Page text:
As if that’s not painful enough, a below-the-belt tag has stuck with the kamatis, or tomato, for the longest time. You probably won’t hear this often nowadays, but if someone is gikamatis, then that someone just went through a rite of passage down there but the healing process hasn’t gone too well. I will leave it to your inflamed imagination to figure out what a juicy, plump tomato has to do with all this suffering. (Hint: this applies only to boys.)

I wouldn’t blame if you’ve lost your appetite by now. So imagine the collective dislike towards vegetables, fruits and root crops of a people who grew up hearing about sagbot, the namayabas, the nangamote, the kapayason, and the gikamatis. Who can blame them when such nomenclature that’s as colorful as it is unpalatable has festered like mold for generations?

From the Book of Genesis

Then again, this collective dislike goes back a long, long way. And at the risk of being poisoned by a zealot, I would say its roots are partly biblical in nature. So let’s go back to the time of Cain and Abel, shall we?

In the story, the two brothers made an “offering to the Lord”: Cain, who tilled the land, “brought some of the fruits of the soil,” while Abel, who tended animals, brought “fat portions from some of the firstborn of his flock.” The Lord gave Abel’s offering a thumbs up, but “did not look with favor” on Cain’s. Cain, who was probably vegetarian, got upset and killed Abel.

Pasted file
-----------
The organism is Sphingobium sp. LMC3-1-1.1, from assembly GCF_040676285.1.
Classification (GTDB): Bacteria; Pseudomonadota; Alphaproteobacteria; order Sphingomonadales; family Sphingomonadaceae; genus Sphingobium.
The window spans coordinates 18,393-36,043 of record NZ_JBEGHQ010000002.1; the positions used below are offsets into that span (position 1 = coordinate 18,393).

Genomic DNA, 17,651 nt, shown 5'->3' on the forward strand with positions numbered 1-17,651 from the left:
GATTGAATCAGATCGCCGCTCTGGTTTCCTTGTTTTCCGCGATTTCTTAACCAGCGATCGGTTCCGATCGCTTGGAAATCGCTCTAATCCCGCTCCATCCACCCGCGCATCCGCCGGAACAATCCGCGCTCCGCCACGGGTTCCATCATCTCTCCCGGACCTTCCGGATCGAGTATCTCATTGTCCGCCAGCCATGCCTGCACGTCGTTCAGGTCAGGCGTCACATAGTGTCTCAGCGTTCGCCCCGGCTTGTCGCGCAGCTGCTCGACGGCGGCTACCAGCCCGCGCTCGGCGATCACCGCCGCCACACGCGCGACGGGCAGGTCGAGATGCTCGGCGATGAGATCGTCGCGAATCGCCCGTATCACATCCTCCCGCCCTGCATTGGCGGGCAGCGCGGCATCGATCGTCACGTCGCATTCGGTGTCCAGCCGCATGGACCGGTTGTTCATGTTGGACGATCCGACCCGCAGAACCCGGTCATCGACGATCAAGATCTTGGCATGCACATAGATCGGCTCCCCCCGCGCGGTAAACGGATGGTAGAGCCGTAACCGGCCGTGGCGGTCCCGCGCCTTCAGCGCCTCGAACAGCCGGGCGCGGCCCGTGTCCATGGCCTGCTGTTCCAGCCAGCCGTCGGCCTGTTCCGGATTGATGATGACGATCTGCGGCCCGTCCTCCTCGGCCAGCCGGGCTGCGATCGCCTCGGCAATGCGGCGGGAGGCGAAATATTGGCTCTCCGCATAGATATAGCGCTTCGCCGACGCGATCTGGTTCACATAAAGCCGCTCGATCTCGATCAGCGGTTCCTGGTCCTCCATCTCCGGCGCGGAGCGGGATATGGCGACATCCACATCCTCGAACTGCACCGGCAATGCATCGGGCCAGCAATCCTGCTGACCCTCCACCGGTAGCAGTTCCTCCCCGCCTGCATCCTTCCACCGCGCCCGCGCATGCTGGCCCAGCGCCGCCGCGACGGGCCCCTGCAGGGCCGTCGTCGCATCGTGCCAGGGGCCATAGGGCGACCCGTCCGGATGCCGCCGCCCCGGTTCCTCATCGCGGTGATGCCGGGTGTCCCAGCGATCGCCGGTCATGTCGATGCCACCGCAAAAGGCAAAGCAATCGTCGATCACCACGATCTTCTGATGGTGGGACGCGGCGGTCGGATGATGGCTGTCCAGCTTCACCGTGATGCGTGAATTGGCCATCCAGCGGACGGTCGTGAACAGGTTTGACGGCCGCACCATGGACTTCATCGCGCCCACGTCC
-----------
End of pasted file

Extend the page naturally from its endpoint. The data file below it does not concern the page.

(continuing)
So what’s the underlying message here? Meat is better than the fruits of the soil. So over the centuries in the Christian world, the idea permeated the subconscious mind of the flock, and fast forward to a colonized Philippines and its population of religious converts—the message, though misguided, remains to this day. Always, the centerpiece in every celebration—whether it’s fiestas, birthdays, weddings, baptisms, or other forms of offering—is lechon. Even the side dishes consist mostly of meat and offal, and it would be close to a miracle to find an entirely vegetable dish on the buffet table.

To be fair to the faith, I would also wish to point out that during Magellan’s expedition through the islands, the scribe Pigafetta noted that the locals from one community to another would welcome Magellan’s crew with a feast or gifts of pork and poultry. That means that long before the European explorers came, the inhabitants of our fertile lands were already obsessed with meat. The biblical passage from the Book of Genesis further bolstered this obsession. Can we blame our ancestors then if, like the Lord, they loved meat above all things edible?